The latest data from IMRG and Capgemini has revealed some evidence that online retailers are focusing more on retaining existing customers than acquiring new ones.
The active customer retention rate reached a record high of 36.4% during the period May to July 2016, a full five percentage points up on the same quarter last year. This means that the percentage of customers making return purchases was at its highest rate since we started tracking it in 2010, while conversely the percentage of first-time customers was at a record low.
The costs associated with retaining customers are typically less than when acquiring new ones – which may involve bidding for expensive, high demand Google search terms for example – and this may have reflected a generally more cautious approach among retailers in how they used their marketing budgets during the period leading up to and including the EU Referendum.
The average selling price per item reached its lowest rate in over three years in Q2, down a full 9% on the same period last year – which suggests that there was a lot of discounting over the quarter which also featured Amazon Prime Day.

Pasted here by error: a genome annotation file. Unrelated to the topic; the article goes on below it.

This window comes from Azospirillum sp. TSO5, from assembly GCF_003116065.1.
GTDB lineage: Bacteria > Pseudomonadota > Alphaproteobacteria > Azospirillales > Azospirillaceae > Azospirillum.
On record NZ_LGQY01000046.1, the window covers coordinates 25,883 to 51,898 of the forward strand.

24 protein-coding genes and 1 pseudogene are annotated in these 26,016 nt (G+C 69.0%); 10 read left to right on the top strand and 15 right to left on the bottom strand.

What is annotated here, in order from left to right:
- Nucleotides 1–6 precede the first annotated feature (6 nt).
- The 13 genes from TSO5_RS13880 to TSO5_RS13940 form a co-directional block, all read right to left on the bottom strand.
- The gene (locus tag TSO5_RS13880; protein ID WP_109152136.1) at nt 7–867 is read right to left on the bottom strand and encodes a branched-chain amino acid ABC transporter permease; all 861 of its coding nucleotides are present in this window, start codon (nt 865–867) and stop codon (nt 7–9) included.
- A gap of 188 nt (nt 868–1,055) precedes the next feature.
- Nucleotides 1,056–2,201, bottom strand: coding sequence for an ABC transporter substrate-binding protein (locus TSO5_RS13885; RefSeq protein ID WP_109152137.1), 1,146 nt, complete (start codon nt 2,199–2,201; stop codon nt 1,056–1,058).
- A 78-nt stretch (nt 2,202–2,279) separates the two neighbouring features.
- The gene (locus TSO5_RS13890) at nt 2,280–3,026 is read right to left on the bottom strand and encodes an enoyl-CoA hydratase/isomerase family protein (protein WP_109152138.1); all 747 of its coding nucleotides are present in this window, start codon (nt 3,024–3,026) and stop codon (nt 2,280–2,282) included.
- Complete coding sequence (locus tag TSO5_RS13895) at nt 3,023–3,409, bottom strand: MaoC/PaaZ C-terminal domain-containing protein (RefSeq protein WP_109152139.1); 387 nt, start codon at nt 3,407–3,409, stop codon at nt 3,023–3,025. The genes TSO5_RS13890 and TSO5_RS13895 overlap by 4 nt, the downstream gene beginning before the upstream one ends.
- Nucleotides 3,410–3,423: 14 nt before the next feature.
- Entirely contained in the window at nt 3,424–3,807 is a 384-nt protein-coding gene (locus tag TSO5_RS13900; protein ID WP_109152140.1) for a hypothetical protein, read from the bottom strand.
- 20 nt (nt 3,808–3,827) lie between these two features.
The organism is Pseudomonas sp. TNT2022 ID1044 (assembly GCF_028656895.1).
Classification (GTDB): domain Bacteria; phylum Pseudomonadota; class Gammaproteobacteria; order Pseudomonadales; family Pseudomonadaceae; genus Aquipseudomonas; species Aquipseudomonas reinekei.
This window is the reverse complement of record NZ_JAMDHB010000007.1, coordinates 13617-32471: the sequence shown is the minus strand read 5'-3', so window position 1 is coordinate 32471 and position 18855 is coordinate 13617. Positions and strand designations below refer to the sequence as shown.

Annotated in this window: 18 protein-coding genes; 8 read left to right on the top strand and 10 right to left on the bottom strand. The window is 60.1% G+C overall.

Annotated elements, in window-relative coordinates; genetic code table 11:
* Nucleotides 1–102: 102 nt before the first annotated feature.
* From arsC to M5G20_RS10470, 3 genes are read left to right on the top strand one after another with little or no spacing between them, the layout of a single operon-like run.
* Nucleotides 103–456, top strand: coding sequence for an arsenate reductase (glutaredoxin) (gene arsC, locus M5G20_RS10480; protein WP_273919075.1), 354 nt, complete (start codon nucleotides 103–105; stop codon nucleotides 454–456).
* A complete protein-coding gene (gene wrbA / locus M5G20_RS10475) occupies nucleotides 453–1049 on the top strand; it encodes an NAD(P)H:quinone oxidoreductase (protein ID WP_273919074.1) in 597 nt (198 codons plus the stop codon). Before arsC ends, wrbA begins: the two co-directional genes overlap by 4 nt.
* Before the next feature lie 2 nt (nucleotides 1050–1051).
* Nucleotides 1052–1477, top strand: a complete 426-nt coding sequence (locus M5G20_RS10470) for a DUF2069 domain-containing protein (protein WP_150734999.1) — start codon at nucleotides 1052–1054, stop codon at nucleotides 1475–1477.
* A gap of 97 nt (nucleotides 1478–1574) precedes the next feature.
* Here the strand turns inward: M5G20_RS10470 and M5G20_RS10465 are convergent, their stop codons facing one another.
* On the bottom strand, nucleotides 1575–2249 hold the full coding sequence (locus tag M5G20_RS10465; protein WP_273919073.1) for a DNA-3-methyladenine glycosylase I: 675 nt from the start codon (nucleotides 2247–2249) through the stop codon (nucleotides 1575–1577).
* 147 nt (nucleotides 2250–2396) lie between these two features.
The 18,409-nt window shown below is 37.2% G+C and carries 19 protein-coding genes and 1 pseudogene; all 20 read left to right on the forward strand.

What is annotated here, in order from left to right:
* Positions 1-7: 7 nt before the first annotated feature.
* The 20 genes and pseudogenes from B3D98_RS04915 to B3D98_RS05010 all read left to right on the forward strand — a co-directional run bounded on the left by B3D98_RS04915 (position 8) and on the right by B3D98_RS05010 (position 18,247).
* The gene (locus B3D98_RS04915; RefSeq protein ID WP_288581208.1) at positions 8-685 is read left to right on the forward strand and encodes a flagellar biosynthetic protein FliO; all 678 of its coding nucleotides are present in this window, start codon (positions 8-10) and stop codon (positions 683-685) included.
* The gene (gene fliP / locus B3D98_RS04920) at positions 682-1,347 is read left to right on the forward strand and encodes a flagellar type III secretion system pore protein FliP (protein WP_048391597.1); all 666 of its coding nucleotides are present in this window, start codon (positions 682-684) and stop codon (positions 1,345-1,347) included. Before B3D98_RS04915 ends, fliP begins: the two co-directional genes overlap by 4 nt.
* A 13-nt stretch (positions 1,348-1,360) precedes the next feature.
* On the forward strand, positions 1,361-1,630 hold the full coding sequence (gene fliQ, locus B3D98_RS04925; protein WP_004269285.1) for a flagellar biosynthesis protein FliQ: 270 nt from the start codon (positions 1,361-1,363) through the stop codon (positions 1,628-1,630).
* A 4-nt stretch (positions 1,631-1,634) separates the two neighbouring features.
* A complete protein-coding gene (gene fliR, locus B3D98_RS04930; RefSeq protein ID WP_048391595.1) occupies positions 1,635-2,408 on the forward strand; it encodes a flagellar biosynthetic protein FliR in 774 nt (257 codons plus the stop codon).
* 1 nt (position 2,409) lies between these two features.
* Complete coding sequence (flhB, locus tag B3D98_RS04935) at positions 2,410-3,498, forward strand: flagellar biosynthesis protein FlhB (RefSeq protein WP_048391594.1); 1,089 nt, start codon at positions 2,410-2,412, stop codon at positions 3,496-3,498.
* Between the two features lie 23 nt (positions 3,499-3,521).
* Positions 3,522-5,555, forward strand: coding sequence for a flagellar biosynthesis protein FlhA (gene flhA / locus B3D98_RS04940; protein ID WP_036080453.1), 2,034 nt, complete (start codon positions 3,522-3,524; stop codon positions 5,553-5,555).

Tina Spooner, Chief Information Officer, IMRG, said: “The record high customer retention rate suggests a more conservative approach to how retailers are assigning their marketing budgets, and a number of factors may have influenced the fall in average selling price per item – disappointing weather in May and June, concerns over the referendum, Prime Day etc. Yet what’s interesting is that overall online retail sales growth performed well over this period (up +17% yoy), with July’s growth (+19%) the highest since November 2014. The average basket value that shoppers are checking out with – which may include multiple items – was also up, despite the fall in individual item prices. So ultimately, as unpredictable a period as we may now be in, this approach seems to have kept customers engaged overall so far.”
Bhavesh Unadkat, Management Consultant in retail customer engagement design, Capgemini, added: “It isn’t just big-business retailers which are refocusing their efforts. We’re increasingly seeing smaller retailers in the news as a result of their increased focus on improving customer retention, through investment in new cloud technologies. Customer loyalty and retention has implications which reach every aspect of every business, and so we can expect to see retailers and other businesses alike continuing to rethink how they build both trust and consumer confidence in the coming months.”